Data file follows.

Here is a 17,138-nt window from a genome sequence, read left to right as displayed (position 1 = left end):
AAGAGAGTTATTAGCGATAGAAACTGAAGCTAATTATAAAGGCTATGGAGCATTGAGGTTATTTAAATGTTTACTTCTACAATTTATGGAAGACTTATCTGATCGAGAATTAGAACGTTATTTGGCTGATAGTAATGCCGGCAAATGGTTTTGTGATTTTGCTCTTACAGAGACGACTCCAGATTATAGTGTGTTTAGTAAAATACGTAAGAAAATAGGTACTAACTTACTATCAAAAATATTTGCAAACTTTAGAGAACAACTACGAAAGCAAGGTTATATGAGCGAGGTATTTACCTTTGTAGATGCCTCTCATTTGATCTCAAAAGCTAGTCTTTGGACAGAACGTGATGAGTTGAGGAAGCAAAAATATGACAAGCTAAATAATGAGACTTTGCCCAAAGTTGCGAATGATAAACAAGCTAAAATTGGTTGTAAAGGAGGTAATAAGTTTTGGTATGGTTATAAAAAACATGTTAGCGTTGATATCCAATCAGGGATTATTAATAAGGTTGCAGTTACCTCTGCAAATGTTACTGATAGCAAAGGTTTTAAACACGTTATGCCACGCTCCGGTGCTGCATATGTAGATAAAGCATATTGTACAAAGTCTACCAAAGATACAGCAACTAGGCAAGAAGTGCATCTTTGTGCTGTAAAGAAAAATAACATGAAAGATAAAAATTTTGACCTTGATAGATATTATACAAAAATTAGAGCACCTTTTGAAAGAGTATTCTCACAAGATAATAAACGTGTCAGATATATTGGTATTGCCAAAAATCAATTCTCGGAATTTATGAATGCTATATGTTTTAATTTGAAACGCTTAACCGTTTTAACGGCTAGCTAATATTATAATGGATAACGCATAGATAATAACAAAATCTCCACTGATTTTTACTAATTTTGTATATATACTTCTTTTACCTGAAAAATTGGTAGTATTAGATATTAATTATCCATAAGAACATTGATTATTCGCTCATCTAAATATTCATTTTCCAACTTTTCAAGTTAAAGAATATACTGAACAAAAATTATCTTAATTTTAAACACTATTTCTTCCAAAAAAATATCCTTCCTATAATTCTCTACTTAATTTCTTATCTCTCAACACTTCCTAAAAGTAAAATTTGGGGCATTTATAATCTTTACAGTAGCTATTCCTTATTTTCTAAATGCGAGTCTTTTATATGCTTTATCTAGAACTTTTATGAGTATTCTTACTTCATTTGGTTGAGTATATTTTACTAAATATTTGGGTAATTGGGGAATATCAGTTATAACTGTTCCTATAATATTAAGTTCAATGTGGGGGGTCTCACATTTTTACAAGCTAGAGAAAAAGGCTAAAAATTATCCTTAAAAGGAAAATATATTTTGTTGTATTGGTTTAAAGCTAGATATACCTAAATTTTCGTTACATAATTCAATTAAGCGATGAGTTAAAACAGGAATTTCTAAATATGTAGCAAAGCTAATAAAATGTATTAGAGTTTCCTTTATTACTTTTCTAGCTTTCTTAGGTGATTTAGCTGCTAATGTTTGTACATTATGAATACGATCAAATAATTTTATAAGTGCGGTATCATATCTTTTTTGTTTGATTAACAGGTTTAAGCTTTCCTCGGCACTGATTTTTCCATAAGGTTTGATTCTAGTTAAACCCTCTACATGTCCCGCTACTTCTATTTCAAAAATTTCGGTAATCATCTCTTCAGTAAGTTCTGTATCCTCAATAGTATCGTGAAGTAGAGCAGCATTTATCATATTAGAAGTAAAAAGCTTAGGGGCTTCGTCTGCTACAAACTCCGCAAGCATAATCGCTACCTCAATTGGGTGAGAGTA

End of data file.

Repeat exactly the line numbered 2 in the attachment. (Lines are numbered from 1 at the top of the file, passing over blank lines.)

AAGAGAGTTATTAGCGATAGAAACTGAAGCTAATTATAAAGGCTATGGAGCATTGAGGTTATTTAAATGTTTACTTCTACAATTTATGGAAGACTTATCTGATCGAGAATTAGAACGTTATTTGGCTGATAGTAATGCCGGCAAATGGTTTTGTGATTTTGCTCTTACAGAGACGACTCCAGATTATAGTGTGTTTAGTAAAATACGTAAGAAAATAGGTACTAACTTACTATCAAAAATATTTGCAAACTTTAGAGAACAACTACGAAAGCAAGGTTATATGAGCGAGGTATTTACCTTTGTAGATGCCTCTCATTTGATCTCAAAAGCTAGTCTTTGGACAGAACGTGATGAGTTGAGGAAGCAAAAATATGACAAGCTAAATAATGAGACTTTGCCCAAAGTTGCGAATGATAAACAAGCTAAAATTGGTTGTAAAGGAGGTAATAAGTTTTGGTATGGTTATAAAAAACATGTTAGCGTTGATATCCAATCAGGGATTATTAATAAGGTTGCAGTTACCTCTGCAAATGTTACTGATAGCAAAGGTTTTAAACACGTTATGCCACGCTCCGGTGCTGCATATGTAGATAAAGCATATTGTACAAAGTCTACCAAAGATACAGCAACTAGGCAAGAAGTGCATCTTTGTGCTGTAAAGAAAAATAACATGAAAGATAAAAATTTTGACCTTGATAGATATTATACAAAAATTAGAGCACCTTTTGAAAGAGTATTCTCACAAGATAATAAACGTGTCAGATATATTGGTATTGCCAAAAATCAATTCTCGGAATTTATGAATGCTATATGTTTTAATTTGAAACGCTTAACCGTTTTAACGGCTAGCTAATATTATAATGGATAACGCATAGATAATAACAAAATCTCCACTGATTTTTACTAATTTTGTATATATACTTCTTTTACCTGAAAAATTGGTAGTATTAGATATTAATTATCCATAAGAACATTGATTATTCGCTCATCTAAATATTCATTTTCCAACTTTTCAAGTTAAAGAATATACTGAACAAAAATTATCTTAATTTTAAACACTATTTCTTCCAAAAAAATATCCTTCCTATAATTCTCTACTTAATTTCTTATCTCTCAACACTTCCTAAAAGTAAAATTTGGGGCATTTATAATCTTTACAGTAGCTATTCCTTATTTTCTAAATGCGAGTCTTTTATATGCTTTATCTAGAACTTTTATGAGTATTCTTACTTCATTTGGTTGAGTATATTTTACTAAATATTTGGGTAATTGGGGAATATCAGTTATAACTGTTCCTATAATATTAAGTTCAATGTGGGGGGTCTCACATTTTTACAAGCTAGAGAAAAAGGCTAAAAATTATCCTTAAAAGGAAAATATATTTTGTTGTATTGGTTTAAAGCTAGATATACCTAAATTTTCGTTACATAATTCAATTAAGCGATGAGTTAAAACAGGAATTTCTAAATATGTAGCAAAGCTAATAAAATGTATTAGAGTTTCCTTTATTACTTTTCTAGCTTTCTTAGGTGATTTAGCTGCTAATGTTTGTACATTATGAATACGATCAAATAATTTTATAAGTGCGGTATCATATCTTTTTTGTTTGATTAACAGGTTTAAGCTTTCCTCGGCACTGATTTTTCCATAAGGTTTGATTCTAGTTAAACCCTCTACATGTCCCGCTACTTCTATTTCAAAAATTTCGGTAATCATCTCTTCAGTAAGTTCTGTATCCTCAATAGTATCGTGAAGTAGAGCAGCATTTATCATATTAGAAGTAAAAAGCTTAGGGGCTTCGTCTGCTACAAACTCCGCAAGCATAATCGCTACCTCAATTGGGTGAGAGTA